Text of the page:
Rolf Kuhn, a German clarinet-
ist, turned in what was probably
the festival's most polished per-
formance of new music. He has
tremendous technical facility and
played a tightly knit set of
atonal music, weaving his horn

in and out of some brilliant piano
music by his brother Joachim.
The John Handy Quintet, mak-
ing its first appearance at New-
port, played two long pieces, the
first called "Tears for Ole Miss,"
a programmed piece which tried
to deniet James. M'eredifh' nd-

Hines, a tall, trim man who looks
about half of his 60-odd years,
played sturdy two-handed piano:
which was as fresh as it must+
have been when Hines was work-
ing for Louis Armstrong's Hot
Five in the late Twenties.

L' Upl'!ti a '5iv~i-" - ' Nina Simone produced a pow-
mission in the University of Mis- erfully emotional set. She is a
sissippi. It came complete with striking black woman who com-
blasts on police and penny whis- mands absolute involvement from
tles, a chorus of "Yankee Doodle," her audience. Her voice is deep-
and complete freezes by every- throated, but at moments so
body in the band in the middle gentle, it quivers. Miss Simone's
gifts are many, but perhaps her1
Handy's alto sound is pinched greatest is a sure harmonic sense
and often annoying, and despite with which she extends simple
all the action, the group rarely melodies into her own personal:
Jells. Vibist Bobby Hutcherson, style. Her piano seems almost
who has made some fine records baroque but yet fully rooted in
in the -last two years establishing the blues. Her only shortcoming:
himself as one of the best men on
the instrument, seemed particu-
larly frustrated and unable to
iustain his solos.
ONE OF THE MOST interest-
ing new groups at the festival was
the Gary Burton Quartet. Bur-
ton, a former jazz prodigy, who
made his .first record at 17, was
featured with Stan Getz at 19,
etc. He was, in general, a fair-
haired virtuoso about jazz, and
is now a long-haired virtuoso.
One suspects he discovered that
while barely out of his teens, he
was playing the same kind of
music that men twice his age were
playing when they were teen-
He and his guitarist, another
flowering youth named Larry
Coryell, played some beautiful
pieces written by the English
composer Mike Gibbs, interweav-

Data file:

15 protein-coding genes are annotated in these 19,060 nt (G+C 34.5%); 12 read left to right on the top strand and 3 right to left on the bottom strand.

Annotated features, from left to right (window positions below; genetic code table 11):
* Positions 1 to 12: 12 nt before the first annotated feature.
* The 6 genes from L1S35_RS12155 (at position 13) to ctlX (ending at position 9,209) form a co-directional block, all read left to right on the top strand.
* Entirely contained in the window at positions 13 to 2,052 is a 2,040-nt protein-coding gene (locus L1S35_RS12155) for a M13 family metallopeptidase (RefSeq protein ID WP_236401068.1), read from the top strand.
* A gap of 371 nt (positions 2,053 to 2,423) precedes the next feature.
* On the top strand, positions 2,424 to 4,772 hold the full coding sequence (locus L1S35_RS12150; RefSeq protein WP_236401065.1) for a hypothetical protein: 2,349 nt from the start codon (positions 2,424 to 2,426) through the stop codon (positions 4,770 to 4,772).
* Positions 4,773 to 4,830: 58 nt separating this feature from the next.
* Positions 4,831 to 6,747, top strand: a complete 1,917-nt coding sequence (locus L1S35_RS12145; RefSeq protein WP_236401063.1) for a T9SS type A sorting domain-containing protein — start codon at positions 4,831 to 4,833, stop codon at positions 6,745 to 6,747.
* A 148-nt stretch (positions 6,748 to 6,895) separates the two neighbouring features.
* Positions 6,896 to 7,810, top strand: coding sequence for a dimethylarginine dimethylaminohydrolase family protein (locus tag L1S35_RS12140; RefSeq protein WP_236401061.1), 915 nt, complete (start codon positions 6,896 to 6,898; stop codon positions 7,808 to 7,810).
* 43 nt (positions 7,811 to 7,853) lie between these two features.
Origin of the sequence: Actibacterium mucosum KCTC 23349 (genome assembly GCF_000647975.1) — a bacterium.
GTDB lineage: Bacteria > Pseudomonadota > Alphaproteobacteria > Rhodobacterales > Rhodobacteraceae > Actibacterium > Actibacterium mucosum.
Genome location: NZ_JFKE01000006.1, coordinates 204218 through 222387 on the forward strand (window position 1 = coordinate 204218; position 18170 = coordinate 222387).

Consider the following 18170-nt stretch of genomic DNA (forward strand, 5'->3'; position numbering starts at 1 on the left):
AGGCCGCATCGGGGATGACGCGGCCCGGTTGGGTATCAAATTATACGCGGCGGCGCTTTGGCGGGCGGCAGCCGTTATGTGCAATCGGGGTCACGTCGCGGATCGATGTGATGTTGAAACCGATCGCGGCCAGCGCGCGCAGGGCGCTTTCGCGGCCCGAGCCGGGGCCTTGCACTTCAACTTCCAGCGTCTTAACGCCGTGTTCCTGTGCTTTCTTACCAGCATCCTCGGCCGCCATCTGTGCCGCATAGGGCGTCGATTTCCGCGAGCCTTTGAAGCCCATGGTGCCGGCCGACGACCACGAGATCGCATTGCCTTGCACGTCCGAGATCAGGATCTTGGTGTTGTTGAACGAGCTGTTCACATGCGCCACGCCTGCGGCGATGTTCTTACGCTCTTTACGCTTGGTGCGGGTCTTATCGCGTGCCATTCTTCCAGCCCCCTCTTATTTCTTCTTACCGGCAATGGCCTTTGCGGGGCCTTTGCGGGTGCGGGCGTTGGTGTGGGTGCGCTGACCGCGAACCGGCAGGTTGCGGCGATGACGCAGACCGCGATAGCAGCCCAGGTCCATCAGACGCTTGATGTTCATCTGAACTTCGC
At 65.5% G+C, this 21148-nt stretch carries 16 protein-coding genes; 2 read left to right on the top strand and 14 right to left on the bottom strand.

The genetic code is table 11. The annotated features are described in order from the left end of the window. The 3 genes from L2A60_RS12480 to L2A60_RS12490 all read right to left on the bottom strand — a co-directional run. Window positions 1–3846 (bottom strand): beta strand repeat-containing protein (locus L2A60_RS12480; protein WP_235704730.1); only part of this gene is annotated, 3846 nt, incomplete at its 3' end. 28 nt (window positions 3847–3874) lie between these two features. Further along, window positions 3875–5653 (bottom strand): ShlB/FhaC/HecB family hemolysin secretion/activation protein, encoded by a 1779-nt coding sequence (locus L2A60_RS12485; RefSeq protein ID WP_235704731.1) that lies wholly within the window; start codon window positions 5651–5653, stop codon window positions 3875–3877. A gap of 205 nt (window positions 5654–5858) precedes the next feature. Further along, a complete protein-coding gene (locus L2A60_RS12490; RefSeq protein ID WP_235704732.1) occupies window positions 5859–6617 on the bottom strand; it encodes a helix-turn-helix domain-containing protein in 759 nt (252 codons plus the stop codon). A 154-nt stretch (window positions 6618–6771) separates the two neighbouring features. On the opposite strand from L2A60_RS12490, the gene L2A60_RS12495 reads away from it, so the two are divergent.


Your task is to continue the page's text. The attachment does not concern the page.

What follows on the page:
ing vibes and guitar through often
immensely complex yet swinging
lines in front of Steve Swallow,
bass, and Stu Martin, drums.
Coryell, who likes country blues
dug in deep and in an electric
fury, broke his strap and turned
up his amp for a wild feedback
There were some expected joys
at the festival from Wes Mont-
gomery's group and the Earl
"Fatha" Hines quartet. Mont-
gomery thumbed his way through
"Bumpin' on Sunset," "Tequila,"
and "Goin' Outta My Head,"
playing double stops as easily as
most guitarists play single notes. "JOHN BIRKS GILLESPIE, n

is some of her lyrical material,
which seems noticeably sloppy.
ONE OF THE built-in difficul-
ties with most jazz festivals is.
that the artists rarely get enough
time to get below the surface of
the music, sort of "Okay, baby,
you got 30 minutes. Get out there
and 'really get inta' somethin'."
This penalizes groups which de-
pend most on interaction, and
they often come out appearing
rather than performing.
Such was the fate of the Miles
Davis Quintet, which skittered
through "Ginger Bread Boy,"
"Circles," "Round Midnight" and
"So What," with everybody -
Miles, Herbie Hancock, Wayne
Shorter. Ron Carter and Tony

Williams-playing beautifully but!
without the unity that makes the
group probably the best in *jazz
The Dave Brubeck Quartet
played three uneventful originals
and then walked off. Everyone
shouted for another number, and
so they played another uneventful'
tune and walked off again.
The man who made the best of
his time turning in the best per-

hands from the keyboard. Philly
Joe Jones is the trio's drummer,
and he is probably still the most
musical percussionist in jazz.
BUT IN TERMS of reaching the
folk, as they say, nobody at New-
port was more successful than
Lionel Hampton. Hampton and his
big band *ere the last group on
the bill, and the old'vibes player
seemed determined not to leave

By the time Hampton had gotten
into his fourth tune, Joe Newman
and Snooky Young were leading
the trumpet section in some Amer-
ican Bandstand clapping, Jimmy
Nottingham was tossing his horn
into the air, and Hamp was doing
the monkey at center stage with
his rotund pianist Mil Buckner.
Then tenor man Illinois Jacquet
came out in strange spirits, honk-
ing, screaming and waving his


without getting people dancing in horn as he stomped about the
formance of the entire festival, h ils
was pianist Bill Evans. At a time the aisles, stage. If you think that was weird,
when intensity is a favored com- Hampton managed to hit that you should have seen what hap-
modity and jazzmen are blowing thin line between getting the audi- pened when he started toward the
whistles and honking saxophones ence laughing at. him with some edge of the stage and tried to lead
and hammering on pianos to deadly funky arrangements and the band. Drummer Alan Dawson
achieve it, Evans builds tremen- laughing with him and his shouts was making funny faces.
dous heat with logical and flowing of "Yay! Yay! Yay!" and "This And people were dancing in the
lines, rarely lifting his eyes or next one's really gon' be a gaasss." aisles.

middlle-aged trumpet player occasionally known as Dizzy . . . still the heavyweight champ and obviously still the buff's baffoon . . B


"NINA SIMONE . . . a striking black woman who commands "DON ELLIS. . may be the first jazz bandleader to have discovered electricity."
involvement from her audience."